As a result, around 1980, Foodmaker dramatically altered Jack in the Box's marketing strategy by literally blowing up the chain's symbol, the jack in the box, which dated back to the early San Diego days, in television commercials with the tagline, "The food is better at the Box". Jack in the Box announced that it would no longer compete for McDonald's target customer base of families with young children. Instead, Foodmaker would attempt to attract older, more affluent "yuppie" customers with a higher-quality, more upscale menu and a series of whimsical television commercials featuring Dan Gilvezan. Jack in the Box restaurants were remodeled and redecorated with decorator pastel colors and hanging plants; while the more popular logo, which previously contained a clown's head in a red box with the company text in red either next to or below the box (signs in front of the restaurant displayed the clown's head only), was modified to have the words stacked on top of each other in a red diagonal box while still retaining the clown's head; by about 1981 or 1982, the clown's head was removed from the logo, which would remain until 2009. Television advertising from about 1985 onward featured minimalistic music performed by a small chamber-like ensemble (specifically a distinctive seven-note plucked musical signature). The menu, which was previously focused on hamburgers led by the flagship Jumbo Jack, became much more diverse, including such items as salads, chicken sandwiches, finger foods, and Seasoned Curly Fries (at least two new menu items were introduced per year), at a time when few fast-food operations offered more than standard hamburgers. Annual sales increased through the 1980s. Ralston Purina tried further to mature the restaurant's image, renaming it "Monterey Jack's" in 1985, a disastrous move that lasted a short time. The Jack in the Box name was restored in 1986.

Ralston Purina was satisfied with Foodmaker, but decided in 1985 that it was a non-core asset and elected to sell it to management after 18 years. By 1987 sales reached $655 million, the chain boasted 897 restaurants, and Foodmaker became a publicly traded company.

JBX GrillEdit

JBX Grill was a line of fast casual restaurants introduced in 2004 by Jack in the Box Inc. JBX Grill featured high-quality, cafe-style food, avoiding most of the cheaper fast-food items typically served at Jack in the Box. The architecture and decor maintained an upbeat, positive atmosphere, and the customer service was comparable to that of most dine-in restaurants. Two of the Jack in the Box restaurants in San Diego, California (where Jack in the Box is headquartered) were converted to JBX Grill restaurants that were used to test the new concept. (The locations in Hillcrest and Pacific Beach still retain many of the JBX elements, including an indoor/outdoor fireplace and modern architecture.) There were also restaurants in Bakersfield, California, Boise, Idaho, and Nampa, Idaho. The last stores were converted back in 2006.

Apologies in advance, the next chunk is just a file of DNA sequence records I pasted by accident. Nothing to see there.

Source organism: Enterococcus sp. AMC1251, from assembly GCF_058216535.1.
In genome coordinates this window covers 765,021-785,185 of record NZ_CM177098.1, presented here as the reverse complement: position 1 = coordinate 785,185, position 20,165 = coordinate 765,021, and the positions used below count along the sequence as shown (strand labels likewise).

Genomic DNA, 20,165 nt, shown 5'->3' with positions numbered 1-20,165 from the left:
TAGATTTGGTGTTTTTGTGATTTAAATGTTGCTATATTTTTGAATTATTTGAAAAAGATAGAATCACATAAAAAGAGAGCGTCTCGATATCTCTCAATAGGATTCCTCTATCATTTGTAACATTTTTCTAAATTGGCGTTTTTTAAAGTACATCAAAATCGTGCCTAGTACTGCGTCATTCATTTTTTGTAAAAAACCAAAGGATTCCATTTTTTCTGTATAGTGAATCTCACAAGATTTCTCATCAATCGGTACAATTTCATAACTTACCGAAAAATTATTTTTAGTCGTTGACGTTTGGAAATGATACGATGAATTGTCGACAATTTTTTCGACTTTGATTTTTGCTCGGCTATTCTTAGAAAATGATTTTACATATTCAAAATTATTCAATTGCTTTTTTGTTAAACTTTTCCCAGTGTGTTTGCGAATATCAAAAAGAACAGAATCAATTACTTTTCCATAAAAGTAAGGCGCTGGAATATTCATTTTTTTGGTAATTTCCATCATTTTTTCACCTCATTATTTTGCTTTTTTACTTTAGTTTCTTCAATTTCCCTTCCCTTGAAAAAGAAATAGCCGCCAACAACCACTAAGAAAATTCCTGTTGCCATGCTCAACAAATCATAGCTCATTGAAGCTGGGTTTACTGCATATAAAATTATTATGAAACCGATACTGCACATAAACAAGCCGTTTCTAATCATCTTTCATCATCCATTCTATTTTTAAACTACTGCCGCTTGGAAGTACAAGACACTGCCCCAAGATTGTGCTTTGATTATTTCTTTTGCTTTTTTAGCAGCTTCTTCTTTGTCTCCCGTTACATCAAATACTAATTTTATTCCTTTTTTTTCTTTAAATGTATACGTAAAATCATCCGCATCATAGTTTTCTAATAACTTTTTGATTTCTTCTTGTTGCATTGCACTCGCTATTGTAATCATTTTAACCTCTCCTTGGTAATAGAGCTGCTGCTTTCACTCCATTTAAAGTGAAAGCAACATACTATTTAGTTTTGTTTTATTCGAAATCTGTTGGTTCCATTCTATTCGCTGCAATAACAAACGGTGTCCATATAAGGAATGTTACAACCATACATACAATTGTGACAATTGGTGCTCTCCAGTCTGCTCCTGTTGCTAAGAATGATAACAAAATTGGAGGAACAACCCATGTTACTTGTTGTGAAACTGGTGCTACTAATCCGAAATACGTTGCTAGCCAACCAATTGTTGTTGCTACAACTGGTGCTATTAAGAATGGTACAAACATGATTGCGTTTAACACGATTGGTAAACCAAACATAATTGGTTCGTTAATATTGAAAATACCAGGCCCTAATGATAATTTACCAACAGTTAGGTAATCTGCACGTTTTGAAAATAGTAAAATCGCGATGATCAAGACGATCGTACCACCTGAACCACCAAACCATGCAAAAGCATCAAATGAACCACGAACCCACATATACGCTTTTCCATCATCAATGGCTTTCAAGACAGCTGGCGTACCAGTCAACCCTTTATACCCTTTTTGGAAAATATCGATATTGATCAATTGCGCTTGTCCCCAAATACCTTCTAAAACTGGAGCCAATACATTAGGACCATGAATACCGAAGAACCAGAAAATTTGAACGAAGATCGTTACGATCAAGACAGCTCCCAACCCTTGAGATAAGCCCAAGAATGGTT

ProductsEdit

See also: List of menu items

Jack in the Box also offers an Americanized version of ethnic cuisine - such as egg rolls and tacos , along with breakfast burritos and poppers- cream cheese-stuffed, deep-fried jalapeño peppers. New items come in on a rotation every three to four months, including the Philly cheesesteak and the deli style pannidos (deli trio, ham & turkey, zesty turkey) which were replaced by Jack's ciabatta burger and included the original ciabatta burger and the bacon n' cheese ciabatta. Jack in the Box also carries seasonal items such as pumpkin pie shakes, Oreo mint shakes, and eggnog shakes during the Thanksgiving and Christmas holidays. In some locations, local delicacies are a regular part of the menu. Locations in Hawaii, for example, include the Paniolo Breakfast (Portuguese sausage, eggs, and rice platter) and teriyaki chicken and rice bowl. In the Southern United States, the company offers biscuits and sweet tea. In Imperial County, California, some locations sell date shakes, reflecting the crop's ubiquity in the region's farms. In the spring of 2007, Jack in the Box also introduced its sirloin burger and followed this up with recently the sirloin steak melt. Its more recent foray into the deli market was the less-popular Ultimate Club Sandwich which was initially removed in Arizona due to poor sales and has since been phased out at all locations.